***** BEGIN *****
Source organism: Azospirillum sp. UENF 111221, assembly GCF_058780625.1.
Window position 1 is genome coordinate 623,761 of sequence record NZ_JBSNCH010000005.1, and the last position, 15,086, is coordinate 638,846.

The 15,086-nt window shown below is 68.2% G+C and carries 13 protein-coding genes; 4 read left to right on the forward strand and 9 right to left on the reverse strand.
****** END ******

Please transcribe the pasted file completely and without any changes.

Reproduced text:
Source organism: Azospirillum sp. UENF 111221, assembly GCF_058780625.1.
Window position 1 is genome coordinate 623,761 of sequence record NZ_JBSNCH010000005.1, and the last position, 15,086, is coordinate 638,846.

The 15,086-nt window shown below is 68.2% G+C and carries 13 protein-coding genes; 4 read left to right on the forward strand and 9 right to left on the reverse strand.